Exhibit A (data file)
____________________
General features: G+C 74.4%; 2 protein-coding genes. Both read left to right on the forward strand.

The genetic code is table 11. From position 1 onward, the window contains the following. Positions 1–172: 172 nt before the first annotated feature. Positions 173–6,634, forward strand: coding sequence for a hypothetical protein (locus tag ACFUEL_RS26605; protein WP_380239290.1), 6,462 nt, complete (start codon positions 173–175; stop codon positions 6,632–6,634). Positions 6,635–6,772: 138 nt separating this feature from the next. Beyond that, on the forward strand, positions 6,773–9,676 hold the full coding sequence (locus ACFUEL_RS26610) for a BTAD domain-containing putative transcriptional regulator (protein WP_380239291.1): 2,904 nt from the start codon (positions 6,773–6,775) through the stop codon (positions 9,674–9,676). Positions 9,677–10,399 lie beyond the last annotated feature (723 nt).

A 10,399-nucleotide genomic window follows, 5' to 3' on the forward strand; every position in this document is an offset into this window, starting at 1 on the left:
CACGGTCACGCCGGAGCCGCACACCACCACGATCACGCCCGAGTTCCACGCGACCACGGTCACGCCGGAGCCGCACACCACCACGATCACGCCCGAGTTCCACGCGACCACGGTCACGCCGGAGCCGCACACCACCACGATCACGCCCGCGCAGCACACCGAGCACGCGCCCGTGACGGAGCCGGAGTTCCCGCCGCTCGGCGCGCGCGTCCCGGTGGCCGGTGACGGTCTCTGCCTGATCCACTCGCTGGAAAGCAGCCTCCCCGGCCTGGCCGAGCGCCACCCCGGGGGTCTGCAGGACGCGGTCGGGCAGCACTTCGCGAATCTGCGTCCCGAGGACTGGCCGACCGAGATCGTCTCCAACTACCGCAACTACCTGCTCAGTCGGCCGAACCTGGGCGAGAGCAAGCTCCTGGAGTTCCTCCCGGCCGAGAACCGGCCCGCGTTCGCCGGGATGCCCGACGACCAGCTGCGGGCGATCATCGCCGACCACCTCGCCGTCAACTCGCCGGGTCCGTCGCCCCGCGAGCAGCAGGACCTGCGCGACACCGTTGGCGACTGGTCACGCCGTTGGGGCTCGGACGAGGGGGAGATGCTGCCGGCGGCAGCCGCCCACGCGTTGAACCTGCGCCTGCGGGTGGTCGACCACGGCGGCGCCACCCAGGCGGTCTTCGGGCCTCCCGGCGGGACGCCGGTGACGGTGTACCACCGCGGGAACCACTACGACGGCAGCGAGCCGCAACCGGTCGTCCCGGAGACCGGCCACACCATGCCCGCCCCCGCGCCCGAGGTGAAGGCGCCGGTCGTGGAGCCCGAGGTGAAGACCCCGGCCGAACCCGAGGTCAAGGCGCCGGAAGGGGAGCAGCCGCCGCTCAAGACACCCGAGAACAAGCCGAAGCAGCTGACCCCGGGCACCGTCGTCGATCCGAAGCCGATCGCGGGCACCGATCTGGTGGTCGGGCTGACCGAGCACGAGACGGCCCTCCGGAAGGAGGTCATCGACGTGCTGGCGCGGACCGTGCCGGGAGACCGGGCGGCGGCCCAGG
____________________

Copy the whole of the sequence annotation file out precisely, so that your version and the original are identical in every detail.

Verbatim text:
General features: G+C 74.4%; 2 protein-coding genes. Both read left to right on the forward strand.

The genetic code is table 11. From position 1 onward, the window contains the following. Positions 1–172: 172 nt before the first annotated feature. Positions 173–6,634, forward strand: coding sequence for a hypothetical protein (locus tag ACFUEL_RS26605; protein WP_380239290.1), 6,462 nt, complete (start codon positions 173–175; stop codon positions 6,632–6,634). Positions 6,635–6,772: 138 nt separating this feature from the next. Beyond that, on the forward strand, positions 6,773–9,676 hold the full coding sequence (locus ACFUEL_RS26610) for a BTAD domain-containing putative transcriptional regulator (protein WP_380239291.1): 2,904 nt from the start codon (positions 6,773–6,775) through the stop codon (positions 9,674–9,676). Positions 9,677–10,399 lie beyond the last annotated feature (723 nt).

A 10,399-nucleotide genomic window follows, 5' to 3' on the forward strand; every position in this document is an offset into this window, starting at 1 on the left:
CACGGTCACGCCGGAGCCGCACACCACCACGATCACGCCCGAGTTCCACGCGACCACGGTCACGCCGGAGCCGCACACCACCACGATCACGCCCGAGTTCCACGCGACCACGGTCACGCCGGAGCCGCACACCACCACGATCACGCCCGCGCAGCACACCGAGCACGCGCCCGTGACGGAGCCGGAGTTCCCGCCGCTCGGCGCGCGCGTCCCGGTGGCCGGTGACGGTCTCTGCCTGATCCACTCGCTGGAAAGCAGCCTCCCCGGCCTGGCCGAGCGCCACCCCGGGGGTCTGCAGGACGCGGTCGGGCAGCACTTCGCGAATCTGCGTCCCGAGGACTGGCCGACCGAGATCGTCTCCAACTACCGCAACTACCTGCTCAGTCGGCCGAACCTGGGCGAGAGCAAGCTCCTGGAGTTCCTCCCGGCCGAGAACCGGCCCGCGTTCGCCGGGATGCCCGACGACCAGCTGCGGGCGATCATCGCCGACCACCTCGCCGTCAACTCGCCGGGTCCGTCGCCCCGCGAGCAGCAGGACCTGCGCGACACCGTTGGCGACTGGTCACGCCGTTGGGGCTCGGACGAGGGGGAGATGCTGCCGGCGGCAGCCGCCCACGCGTTGAACCTGCGCCTGCGGGTGGTCGACCACGGCGGCGCCACCCAGGCGGTCTTCGGGCCTCCCGGCGGGACGCCGGTGACGGTGTACCACCGCGGGAACCACTACGACGGCAGCGAGCCGCAACCGGTCGTCCCGGAGACCGGCCACACCATGCCCGCCCCCGCGCCCGAGGTGAAGGCGCCGGTCGTGGAGCCCGAGGTGAAGACCCCGGCCGAACCCGAGGTCAAGGCGCCGGAAGGGGAGCAGCCGCCGCTCAAGACACCCGAGAACAAGCCGAAGCAGCTGACCCCGGGCACCGTCGTCGATCCGAAGCCGATCGCGGGCACCGATCTGGTGGTCGGGCTGACCGAGCACGAGACGGCCCTCCGGAAGGAGGTCATCGACGTGCTGGCGCGGACCGTGCCGGGAGACCGGGCGGCGGCCCAGG